I have to say that I think that everything that uses a big headset like the Oculus Rift is a dead end and will never achieve any big success. It might have some specific uses .. training simulations come to mind, but I just can't see it finding it's way into the big consumer market. It is just too big of a hindrance to daily life to block everything out like this and sit on the couch with this headset on. Microsoft has the much better approach there [with the HoloLens] and even when I am uncertain of how it might turn out (or if it actually be usable at all), I think it is still the more usable idea then something like the Oculus headset. To be honest, I have not yet heard even one idea about what the one big application would be that brings VR "into our lap". Even most games would not fit well with it and not everyone who plays games would like to do it this way. So the market is even smaller ... but what is there beside it that would bring it out of specific work situations and into the homes of everyone? It actually also might be going against the current trend of everything being more and more mobile. And being in VR while walking down a street might not be the most healthy thing to do ... so instead of VR I think it should be more AR - Augmented Reality. That is where I would put my money into.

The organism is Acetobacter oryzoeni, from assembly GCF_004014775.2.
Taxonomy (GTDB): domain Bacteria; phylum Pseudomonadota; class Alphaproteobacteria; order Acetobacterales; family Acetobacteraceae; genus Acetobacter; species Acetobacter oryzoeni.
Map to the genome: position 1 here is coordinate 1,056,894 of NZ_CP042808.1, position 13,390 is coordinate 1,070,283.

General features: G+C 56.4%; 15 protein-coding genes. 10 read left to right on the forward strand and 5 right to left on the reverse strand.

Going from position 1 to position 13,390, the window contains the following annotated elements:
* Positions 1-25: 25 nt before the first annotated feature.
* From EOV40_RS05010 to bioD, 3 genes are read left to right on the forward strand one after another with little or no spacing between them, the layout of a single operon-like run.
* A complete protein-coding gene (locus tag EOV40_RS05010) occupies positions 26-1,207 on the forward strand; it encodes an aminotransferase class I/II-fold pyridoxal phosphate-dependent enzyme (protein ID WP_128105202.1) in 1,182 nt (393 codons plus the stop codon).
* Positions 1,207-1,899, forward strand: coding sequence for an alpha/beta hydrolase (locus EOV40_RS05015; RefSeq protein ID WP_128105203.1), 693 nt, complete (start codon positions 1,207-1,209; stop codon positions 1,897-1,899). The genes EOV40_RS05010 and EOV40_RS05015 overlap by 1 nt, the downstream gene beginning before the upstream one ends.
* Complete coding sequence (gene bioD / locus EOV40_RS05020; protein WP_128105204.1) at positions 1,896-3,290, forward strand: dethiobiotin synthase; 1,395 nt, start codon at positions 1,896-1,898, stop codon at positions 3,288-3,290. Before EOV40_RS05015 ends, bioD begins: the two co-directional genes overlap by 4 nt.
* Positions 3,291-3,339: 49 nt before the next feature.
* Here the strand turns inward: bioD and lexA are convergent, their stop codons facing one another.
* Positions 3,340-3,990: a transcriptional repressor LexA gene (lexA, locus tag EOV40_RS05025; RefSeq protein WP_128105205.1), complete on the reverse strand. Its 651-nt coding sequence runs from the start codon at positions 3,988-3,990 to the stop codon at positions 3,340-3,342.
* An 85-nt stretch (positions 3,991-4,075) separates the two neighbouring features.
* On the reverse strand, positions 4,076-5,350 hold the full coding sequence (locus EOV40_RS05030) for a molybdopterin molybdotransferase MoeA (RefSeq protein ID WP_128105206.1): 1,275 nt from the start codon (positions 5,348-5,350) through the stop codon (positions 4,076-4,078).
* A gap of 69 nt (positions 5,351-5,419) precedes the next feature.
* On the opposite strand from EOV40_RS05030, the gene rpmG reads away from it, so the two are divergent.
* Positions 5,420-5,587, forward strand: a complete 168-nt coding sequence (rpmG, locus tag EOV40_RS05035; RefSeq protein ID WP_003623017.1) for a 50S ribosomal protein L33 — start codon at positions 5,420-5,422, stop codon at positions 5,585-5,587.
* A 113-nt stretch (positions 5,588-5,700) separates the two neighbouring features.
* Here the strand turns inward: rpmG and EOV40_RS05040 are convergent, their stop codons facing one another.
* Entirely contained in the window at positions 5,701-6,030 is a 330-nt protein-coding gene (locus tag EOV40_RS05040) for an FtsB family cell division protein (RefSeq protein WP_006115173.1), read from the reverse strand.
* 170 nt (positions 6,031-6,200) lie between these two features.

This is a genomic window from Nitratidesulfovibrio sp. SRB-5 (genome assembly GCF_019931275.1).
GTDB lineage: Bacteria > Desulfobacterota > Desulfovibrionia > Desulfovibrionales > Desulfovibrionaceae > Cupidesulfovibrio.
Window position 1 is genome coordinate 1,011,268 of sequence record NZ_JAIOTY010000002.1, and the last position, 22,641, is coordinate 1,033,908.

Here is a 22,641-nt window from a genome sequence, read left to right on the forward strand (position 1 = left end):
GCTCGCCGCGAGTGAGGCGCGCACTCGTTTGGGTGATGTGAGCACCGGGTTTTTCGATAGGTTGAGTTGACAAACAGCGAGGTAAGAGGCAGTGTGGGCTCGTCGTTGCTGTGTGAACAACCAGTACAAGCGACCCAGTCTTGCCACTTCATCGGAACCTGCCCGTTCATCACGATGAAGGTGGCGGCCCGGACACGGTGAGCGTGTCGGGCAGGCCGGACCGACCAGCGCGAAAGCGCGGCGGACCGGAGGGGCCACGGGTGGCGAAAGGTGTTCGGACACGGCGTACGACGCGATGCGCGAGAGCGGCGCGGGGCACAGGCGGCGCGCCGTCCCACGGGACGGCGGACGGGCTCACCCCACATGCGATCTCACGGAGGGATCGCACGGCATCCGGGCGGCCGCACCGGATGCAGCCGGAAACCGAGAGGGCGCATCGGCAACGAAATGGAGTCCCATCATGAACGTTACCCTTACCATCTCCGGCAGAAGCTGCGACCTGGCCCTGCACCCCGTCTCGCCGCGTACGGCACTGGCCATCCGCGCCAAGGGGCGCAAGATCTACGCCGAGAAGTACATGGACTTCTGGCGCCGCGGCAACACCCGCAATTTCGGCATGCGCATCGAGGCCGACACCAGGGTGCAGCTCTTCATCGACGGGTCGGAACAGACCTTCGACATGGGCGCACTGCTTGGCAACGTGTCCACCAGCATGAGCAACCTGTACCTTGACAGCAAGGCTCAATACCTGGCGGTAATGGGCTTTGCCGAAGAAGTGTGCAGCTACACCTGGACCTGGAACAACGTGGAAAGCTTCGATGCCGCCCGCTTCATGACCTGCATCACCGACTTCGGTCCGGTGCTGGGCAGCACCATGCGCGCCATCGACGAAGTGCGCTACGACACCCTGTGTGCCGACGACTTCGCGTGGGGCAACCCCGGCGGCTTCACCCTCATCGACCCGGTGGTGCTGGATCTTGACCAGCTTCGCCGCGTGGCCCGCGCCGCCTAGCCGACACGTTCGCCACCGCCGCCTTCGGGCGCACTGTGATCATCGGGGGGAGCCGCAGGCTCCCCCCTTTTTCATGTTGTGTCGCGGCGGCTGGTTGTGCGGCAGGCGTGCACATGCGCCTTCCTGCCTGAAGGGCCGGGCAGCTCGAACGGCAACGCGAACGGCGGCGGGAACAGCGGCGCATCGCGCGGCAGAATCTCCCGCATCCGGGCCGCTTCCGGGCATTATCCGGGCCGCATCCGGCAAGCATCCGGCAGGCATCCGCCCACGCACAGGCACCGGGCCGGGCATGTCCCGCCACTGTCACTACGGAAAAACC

So presumably, Rin would want to put her money in a company like Magic Leap, just like Google recently did, to the tune of half a billion damn dollars. I share all of Rin's concerns around VR, though I'm very skeptical augmented reality will be a better alternative:
There are practically hundreds Indie game Kickstarters making the rounds at any given time, but this month something truly special surfaced. Failbetter Games' Sunless Sea might seem like little more than an offbeat and borderline-Lovecraftian roguelike, until you realize that this is the same team that developed Fallen London. Fallen London is easily the most unique and intriguing browser-based game I've ever experienced, and it's a must-play for anyone with an interest in twisted and tangled Victorian settings.
Better yet, Sunless Sea and Fallen London will go hand in hand, with Failbetter's newest game taking place in (and expanding upon) the strange world of its predecessor.
Last July, friends of popular Second Life designer Squinternet Larnia started a fundraiser to help support her cost of living with terminal bone cancer. She was no longer able to work, and her dwindling finances meant that she couldn't afford the care she needed just to spend her remaining time in comfort. Even as event organization got under way things looked very bleak, and plans were made for the proceeds of the event in case Squinternet herself didn't live to see it through. But she did. The fundraiser ended after raising $12,619.45 for her care and comfort in the final days of her life. Just as importantly, she saw a phenomenal and inspiring turnout of generous friends and strangers who came out and offered their support.
Sadly, in spite of strides she was making in treatment, the designer who moved so many of us passed on September 4th. But like so many before her, the story of the second life of Squinternet Larnia doesn't end there.
Virtual world designers come and go all the time, but the disappearance of Italian designer Squinternet Larnia of Donna Flora fame was one that many fashionistas (including myself) lamented regularly, particularly as many of us knew of her experiences with cancer.